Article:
But of course, it is difficult to hear these murmurs of God’s being in the reality of today. The booming bass line of the world beats on booming out a message of true reality. “I’ve have all the answers!”, booms one voice. “Believe me!” it continues. And then, quite as loudly, “I am really what you need! I bring experience to this table!” chimes in another. And yet still there is the loudest voice of them all that says, “Blame that group there, for your tragic downfall!” Add to the cacophony those voices that exclaim, “Protect what you have, lest it be taken! Strengthen the walls, let us never be shaken!” and the voices that extol the virtues of the human economy, the human solutions to everything. Suddenly, it becomes very difficult indeed to hear the whispers of God. Continue reading
Offered at the Women of Saint Michael Annual Luncheon – May 11, 2016
Dear Heavenly Father, we gather here today to give you thanks for the many gifts of women and for the life those gifts bring into your Church.
We give thanks for the women who, like Mary, devote their lives to nurturing dreams, to consoling sorrows, to celebrating victories, and to being present even in the most difficult of times.
We give thanks for women who, like Mary Magdalene, pray a life of faithfulness, become the firm foundation upon which we all stand, and who profess a love for you through the actions of their lives.
We give thanks for women who, like Phoebe, devote themselves to service within your Church, bring the needs of the world to our attention, and share the gifts of your abundance freely through the preaching of your Word.
We give thanks for the women of this parish who labor throughout the year to support the community organizations that respond to families living in impoverished conditions and struggle to have enough food, adequate shelter, and clothing.
Most of all, we give thanks for the gift of your Son, our Savior, Jesus Christ who is the way and the truth and the life that leads us into the grace and love that He shares with you through the power of the Holy Spirit.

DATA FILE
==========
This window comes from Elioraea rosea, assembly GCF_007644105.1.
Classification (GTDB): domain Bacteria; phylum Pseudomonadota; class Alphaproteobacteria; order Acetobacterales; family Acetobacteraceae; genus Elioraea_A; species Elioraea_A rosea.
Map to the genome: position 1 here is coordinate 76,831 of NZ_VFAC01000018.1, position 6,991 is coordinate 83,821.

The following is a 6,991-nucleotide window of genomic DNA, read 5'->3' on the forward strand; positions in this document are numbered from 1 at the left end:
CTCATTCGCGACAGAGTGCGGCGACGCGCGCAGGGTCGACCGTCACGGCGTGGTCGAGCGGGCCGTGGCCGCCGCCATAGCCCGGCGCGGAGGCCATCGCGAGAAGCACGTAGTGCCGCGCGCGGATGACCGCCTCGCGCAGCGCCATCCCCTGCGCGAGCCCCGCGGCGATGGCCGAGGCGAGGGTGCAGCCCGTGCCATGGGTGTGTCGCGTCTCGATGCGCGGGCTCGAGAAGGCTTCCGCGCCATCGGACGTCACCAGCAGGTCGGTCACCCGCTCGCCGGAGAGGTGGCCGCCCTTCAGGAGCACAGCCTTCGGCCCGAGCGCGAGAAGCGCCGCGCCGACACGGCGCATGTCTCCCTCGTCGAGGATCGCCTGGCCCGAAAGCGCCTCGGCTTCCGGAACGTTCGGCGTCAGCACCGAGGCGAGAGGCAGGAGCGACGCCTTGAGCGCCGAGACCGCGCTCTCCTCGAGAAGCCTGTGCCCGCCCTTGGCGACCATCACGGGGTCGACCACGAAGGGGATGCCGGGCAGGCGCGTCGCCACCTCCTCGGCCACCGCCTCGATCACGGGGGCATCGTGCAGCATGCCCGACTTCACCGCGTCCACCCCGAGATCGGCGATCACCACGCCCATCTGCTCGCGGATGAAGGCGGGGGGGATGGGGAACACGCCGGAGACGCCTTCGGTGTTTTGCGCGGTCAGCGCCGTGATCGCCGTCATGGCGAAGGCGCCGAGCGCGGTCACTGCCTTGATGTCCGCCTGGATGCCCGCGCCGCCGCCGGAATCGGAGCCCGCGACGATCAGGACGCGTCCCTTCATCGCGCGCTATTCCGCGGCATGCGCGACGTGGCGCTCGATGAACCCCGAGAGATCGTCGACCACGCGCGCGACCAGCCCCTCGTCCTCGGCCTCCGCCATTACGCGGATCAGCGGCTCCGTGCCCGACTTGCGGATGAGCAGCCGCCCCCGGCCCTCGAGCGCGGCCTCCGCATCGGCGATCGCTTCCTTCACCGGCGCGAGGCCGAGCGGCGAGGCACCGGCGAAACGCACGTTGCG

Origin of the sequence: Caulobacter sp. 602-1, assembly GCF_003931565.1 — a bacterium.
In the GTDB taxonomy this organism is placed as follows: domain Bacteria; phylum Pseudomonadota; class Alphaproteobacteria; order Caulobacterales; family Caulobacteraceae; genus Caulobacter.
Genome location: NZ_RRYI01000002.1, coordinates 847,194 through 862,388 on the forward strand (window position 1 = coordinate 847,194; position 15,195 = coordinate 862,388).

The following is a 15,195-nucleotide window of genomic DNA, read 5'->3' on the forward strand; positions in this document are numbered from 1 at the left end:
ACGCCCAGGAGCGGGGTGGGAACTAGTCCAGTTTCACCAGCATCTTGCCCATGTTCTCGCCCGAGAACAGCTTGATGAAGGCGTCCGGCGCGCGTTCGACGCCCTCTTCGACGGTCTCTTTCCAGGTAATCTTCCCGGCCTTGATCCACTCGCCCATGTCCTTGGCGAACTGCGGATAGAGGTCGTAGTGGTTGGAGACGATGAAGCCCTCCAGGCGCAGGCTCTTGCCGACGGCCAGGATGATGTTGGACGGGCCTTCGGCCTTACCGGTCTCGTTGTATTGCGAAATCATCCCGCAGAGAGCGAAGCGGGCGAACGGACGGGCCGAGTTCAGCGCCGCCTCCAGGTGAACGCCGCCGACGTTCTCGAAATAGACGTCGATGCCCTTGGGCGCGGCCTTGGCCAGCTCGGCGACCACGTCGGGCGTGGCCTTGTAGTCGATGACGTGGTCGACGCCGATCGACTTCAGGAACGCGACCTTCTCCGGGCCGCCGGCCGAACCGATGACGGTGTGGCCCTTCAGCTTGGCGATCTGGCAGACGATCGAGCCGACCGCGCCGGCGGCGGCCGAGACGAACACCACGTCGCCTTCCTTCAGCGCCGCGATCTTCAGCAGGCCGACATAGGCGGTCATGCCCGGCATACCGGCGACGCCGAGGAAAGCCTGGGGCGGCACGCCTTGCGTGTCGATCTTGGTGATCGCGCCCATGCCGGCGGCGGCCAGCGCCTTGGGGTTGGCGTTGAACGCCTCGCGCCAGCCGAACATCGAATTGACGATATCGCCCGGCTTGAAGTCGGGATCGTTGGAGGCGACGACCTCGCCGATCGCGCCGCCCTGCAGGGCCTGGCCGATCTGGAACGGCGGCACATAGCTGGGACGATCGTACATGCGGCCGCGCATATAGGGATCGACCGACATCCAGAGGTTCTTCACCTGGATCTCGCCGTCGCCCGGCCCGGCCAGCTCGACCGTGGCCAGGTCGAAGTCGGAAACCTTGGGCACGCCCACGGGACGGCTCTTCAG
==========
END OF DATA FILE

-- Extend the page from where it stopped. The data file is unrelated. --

Grant us the courage to continue in the ways of Christ, to preach your Word and Sacraments through the actions of our lives, and to learn of the grace and truth that women bring into the life of the Church. All this we ask through your Son, our savior, Jesus Christ, who lives and reigns with you and the Holy Spirit, now and forever. Amen.
“Jesus said to Simon Peter, “Simon son of John, do you love me more than these?” He said to him, “Yes, Lord; you know that I love you.” Jesus said to him, “Feed my lambs.”
In this short quote from the end of John’s gospel text, Jesus is asking us to become like Christ in the way that we move in this life, and Jesus gives to us the gift of understanding that words are meaningful only when those words are embodied in our lives. Words, in this sense, have a physicality to them that break the boundaries of the spoken word or of the written word, both of which seem to be locked into a medium of their own – advancing only so far. The wall, this boundary of physicality, seems to keep the thoughts, the words, the imaginings of humanity bound into a limited sphere in which the word is one thing while action is another. And then, we encounter Jesus, the second person of the Trinity, the Word made flesh.
In the person of Jesus we encounter not just word or just action but the combination of the two into a single entity that is completely divine. Christ enters into our reality in the Word incarnate and brings with him everything that is God. Jesus’ entire being is the Divine being that exists outside of our sphere of understanding, yet God is made known within our sphere through the person of Jesus – the divine Word that comes among us and walks along side us. In Christ, we discover that God’s word is God’s action, and God’s action is God’s Word. The two things that seem separated by this boundary – word and action – are made a single reality in the person of Jesus. The second person of the Trinity, then, invites us into that same reality to the extent that we are able to participate in the divine being – to the extent that we are able to match our words to our actions, our faith to our embodiment of it. Continue reading